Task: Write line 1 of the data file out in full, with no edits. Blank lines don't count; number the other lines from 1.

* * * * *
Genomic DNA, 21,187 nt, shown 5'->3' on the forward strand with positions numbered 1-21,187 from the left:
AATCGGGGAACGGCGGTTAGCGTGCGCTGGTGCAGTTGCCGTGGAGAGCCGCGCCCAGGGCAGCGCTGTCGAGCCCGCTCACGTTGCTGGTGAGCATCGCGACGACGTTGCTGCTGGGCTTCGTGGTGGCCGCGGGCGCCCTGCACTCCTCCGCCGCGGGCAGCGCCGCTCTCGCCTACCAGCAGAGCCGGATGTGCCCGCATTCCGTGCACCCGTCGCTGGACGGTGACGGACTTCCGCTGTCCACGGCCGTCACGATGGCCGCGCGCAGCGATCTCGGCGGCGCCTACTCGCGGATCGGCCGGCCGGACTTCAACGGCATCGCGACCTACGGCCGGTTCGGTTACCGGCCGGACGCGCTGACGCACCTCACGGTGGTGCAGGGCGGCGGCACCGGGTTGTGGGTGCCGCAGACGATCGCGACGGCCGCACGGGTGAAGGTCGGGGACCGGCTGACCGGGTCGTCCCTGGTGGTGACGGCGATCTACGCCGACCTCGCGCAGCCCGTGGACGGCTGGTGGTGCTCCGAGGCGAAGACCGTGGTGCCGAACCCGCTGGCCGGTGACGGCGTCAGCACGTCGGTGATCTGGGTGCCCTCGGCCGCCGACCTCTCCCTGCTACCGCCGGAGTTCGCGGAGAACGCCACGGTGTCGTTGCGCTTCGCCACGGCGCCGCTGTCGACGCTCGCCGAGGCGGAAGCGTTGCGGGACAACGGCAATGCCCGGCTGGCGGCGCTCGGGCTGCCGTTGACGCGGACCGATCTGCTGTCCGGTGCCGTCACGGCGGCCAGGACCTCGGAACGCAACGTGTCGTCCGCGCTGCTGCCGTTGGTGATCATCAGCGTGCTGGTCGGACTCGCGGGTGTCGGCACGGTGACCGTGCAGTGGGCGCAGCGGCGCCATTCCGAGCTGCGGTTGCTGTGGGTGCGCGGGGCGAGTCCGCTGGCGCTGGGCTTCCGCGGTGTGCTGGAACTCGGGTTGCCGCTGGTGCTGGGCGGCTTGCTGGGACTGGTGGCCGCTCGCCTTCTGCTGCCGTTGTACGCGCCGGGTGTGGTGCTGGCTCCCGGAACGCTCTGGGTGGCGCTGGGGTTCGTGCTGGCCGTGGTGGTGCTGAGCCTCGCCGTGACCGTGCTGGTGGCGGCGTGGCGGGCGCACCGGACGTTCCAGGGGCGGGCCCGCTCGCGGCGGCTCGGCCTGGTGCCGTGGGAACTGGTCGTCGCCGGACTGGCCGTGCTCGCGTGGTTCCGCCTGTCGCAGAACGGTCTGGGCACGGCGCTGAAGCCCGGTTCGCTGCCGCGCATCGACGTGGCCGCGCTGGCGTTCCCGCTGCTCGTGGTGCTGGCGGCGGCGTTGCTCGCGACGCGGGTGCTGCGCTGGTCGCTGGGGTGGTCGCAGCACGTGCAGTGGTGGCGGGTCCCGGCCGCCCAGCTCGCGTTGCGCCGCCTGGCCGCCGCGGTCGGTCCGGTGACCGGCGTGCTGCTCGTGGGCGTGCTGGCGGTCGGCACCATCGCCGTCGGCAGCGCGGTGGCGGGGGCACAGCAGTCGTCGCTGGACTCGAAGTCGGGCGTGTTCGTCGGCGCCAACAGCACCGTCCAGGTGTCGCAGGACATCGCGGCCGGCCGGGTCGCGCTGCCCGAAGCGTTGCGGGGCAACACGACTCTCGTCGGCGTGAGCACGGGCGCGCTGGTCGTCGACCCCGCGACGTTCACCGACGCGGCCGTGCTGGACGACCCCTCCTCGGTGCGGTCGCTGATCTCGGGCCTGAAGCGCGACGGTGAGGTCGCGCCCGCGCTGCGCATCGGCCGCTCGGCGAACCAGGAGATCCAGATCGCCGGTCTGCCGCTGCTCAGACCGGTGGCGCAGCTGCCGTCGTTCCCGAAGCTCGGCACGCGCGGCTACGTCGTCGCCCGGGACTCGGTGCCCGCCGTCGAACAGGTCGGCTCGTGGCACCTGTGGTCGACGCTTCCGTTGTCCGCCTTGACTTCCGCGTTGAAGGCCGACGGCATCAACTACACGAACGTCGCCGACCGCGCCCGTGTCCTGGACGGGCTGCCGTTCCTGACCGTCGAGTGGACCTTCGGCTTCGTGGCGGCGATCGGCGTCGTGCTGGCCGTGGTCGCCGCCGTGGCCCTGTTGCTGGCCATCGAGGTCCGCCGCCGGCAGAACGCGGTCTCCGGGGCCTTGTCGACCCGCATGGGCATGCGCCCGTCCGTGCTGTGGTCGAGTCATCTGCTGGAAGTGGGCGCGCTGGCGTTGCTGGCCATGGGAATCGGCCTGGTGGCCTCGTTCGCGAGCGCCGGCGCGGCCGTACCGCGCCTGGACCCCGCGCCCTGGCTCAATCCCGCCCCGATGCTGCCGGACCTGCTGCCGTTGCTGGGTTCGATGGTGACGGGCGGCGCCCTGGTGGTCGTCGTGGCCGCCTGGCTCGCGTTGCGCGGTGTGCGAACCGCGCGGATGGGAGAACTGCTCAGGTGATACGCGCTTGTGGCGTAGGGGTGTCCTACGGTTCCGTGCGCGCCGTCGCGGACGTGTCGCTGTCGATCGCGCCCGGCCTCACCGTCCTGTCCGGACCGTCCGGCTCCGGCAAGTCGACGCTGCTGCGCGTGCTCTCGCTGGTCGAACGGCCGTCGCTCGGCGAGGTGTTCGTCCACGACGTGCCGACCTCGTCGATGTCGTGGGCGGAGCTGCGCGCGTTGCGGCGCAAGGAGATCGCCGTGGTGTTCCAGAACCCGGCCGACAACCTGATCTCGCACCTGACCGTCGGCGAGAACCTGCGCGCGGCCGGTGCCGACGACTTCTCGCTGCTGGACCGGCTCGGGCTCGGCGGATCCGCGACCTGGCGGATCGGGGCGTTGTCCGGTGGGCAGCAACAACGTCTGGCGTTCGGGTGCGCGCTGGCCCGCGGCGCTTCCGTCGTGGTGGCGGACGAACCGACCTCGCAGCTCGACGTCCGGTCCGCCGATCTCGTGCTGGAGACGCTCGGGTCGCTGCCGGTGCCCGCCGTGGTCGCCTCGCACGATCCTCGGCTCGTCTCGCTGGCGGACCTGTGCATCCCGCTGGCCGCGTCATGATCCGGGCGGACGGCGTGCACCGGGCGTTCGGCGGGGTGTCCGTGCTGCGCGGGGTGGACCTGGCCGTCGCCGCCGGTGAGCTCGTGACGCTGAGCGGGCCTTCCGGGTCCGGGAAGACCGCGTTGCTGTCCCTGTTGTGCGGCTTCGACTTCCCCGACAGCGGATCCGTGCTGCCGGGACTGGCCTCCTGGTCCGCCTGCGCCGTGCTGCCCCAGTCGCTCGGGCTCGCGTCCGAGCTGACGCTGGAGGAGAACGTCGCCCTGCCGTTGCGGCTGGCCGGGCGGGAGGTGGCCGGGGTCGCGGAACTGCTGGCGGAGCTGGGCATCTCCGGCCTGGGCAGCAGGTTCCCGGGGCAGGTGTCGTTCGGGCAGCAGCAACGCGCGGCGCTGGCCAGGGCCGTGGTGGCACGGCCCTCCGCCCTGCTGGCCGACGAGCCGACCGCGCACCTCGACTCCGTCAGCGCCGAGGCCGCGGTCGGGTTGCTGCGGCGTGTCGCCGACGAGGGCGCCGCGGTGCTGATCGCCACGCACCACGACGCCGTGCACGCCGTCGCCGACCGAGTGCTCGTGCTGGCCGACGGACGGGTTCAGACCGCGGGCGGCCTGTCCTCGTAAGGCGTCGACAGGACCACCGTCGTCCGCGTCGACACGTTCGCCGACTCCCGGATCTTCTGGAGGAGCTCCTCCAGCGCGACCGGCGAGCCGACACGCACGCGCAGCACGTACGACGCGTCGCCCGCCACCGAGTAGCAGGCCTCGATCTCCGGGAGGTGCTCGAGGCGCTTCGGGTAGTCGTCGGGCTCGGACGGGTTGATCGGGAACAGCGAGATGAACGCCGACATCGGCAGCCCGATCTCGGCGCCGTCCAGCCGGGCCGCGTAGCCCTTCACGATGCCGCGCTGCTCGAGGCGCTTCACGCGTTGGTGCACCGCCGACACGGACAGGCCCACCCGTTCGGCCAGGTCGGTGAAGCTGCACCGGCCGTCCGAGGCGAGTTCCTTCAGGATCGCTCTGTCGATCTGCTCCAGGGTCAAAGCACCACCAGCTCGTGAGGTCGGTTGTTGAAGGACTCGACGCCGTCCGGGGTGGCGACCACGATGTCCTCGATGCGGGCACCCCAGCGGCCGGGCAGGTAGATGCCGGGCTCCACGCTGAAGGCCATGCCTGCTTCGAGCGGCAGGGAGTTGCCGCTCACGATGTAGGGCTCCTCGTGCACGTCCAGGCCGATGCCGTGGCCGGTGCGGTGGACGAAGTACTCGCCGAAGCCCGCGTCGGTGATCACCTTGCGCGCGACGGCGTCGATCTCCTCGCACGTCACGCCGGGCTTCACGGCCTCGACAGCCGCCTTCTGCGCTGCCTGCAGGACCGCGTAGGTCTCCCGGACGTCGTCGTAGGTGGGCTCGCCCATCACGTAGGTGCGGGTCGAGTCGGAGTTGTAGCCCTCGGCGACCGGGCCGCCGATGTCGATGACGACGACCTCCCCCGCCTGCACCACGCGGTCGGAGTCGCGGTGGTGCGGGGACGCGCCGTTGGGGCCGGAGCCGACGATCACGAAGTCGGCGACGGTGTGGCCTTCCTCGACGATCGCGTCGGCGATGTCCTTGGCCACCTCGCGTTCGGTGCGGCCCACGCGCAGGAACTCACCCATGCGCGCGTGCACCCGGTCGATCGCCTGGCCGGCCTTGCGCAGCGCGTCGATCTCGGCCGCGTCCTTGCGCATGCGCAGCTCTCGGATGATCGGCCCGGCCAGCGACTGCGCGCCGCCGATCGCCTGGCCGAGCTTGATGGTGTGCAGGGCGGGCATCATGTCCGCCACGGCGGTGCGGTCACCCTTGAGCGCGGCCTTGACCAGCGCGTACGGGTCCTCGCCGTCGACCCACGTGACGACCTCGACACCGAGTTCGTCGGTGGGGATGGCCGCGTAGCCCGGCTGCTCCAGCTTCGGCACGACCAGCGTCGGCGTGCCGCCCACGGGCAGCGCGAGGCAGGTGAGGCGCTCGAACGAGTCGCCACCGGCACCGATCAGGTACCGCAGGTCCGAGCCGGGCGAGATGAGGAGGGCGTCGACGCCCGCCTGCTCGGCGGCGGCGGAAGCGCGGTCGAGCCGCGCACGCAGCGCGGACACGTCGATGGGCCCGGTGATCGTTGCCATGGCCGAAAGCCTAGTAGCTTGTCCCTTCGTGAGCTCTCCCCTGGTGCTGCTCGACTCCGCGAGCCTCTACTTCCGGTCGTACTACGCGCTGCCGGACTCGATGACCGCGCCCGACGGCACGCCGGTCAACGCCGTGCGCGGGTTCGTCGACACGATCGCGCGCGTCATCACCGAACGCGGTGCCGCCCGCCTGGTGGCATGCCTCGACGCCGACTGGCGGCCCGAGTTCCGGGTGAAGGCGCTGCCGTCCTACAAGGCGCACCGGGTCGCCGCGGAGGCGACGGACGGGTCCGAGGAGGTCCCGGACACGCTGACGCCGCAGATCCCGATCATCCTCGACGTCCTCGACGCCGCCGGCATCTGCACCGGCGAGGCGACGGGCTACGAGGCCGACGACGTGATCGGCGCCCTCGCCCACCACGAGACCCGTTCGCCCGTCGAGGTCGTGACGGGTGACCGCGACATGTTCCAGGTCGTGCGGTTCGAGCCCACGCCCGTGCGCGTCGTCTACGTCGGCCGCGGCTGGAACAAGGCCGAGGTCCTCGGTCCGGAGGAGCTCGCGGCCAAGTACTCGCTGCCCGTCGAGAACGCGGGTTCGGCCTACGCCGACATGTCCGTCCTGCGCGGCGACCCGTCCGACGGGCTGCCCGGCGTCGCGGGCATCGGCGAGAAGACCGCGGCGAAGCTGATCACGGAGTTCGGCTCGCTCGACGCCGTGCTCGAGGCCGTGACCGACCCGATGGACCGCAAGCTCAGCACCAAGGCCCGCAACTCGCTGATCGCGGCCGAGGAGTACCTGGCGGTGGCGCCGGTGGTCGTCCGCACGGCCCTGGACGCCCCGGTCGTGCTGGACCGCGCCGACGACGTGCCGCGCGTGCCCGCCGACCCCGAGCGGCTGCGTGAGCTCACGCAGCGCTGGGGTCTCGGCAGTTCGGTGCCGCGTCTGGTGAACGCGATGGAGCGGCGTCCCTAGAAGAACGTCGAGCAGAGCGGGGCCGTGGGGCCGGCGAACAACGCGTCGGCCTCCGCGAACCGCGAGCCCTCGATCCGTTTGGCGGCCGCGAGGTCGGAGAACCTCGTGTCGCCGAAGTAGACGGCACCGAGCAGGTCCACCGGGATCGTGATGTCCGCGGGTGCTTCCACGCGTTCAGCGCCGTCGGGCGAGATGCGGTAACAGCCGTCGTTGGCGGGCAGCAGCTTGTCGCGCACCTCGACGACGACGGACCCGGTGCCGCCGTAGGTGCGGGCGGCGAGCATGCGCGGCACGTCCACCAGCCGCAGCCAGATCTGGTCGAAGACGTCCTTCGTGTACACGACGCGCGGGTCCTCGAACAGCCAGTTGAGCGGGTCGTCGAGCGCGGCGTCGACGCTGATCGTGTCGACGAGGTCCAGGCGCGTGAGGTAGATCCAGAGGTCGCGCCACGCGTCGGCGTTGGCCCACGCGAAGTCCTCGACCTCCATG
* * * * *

Genomic DNA, 21,187 nt, shown 5'->3' on the forward strand with positions numbered 1-21,187 from the left: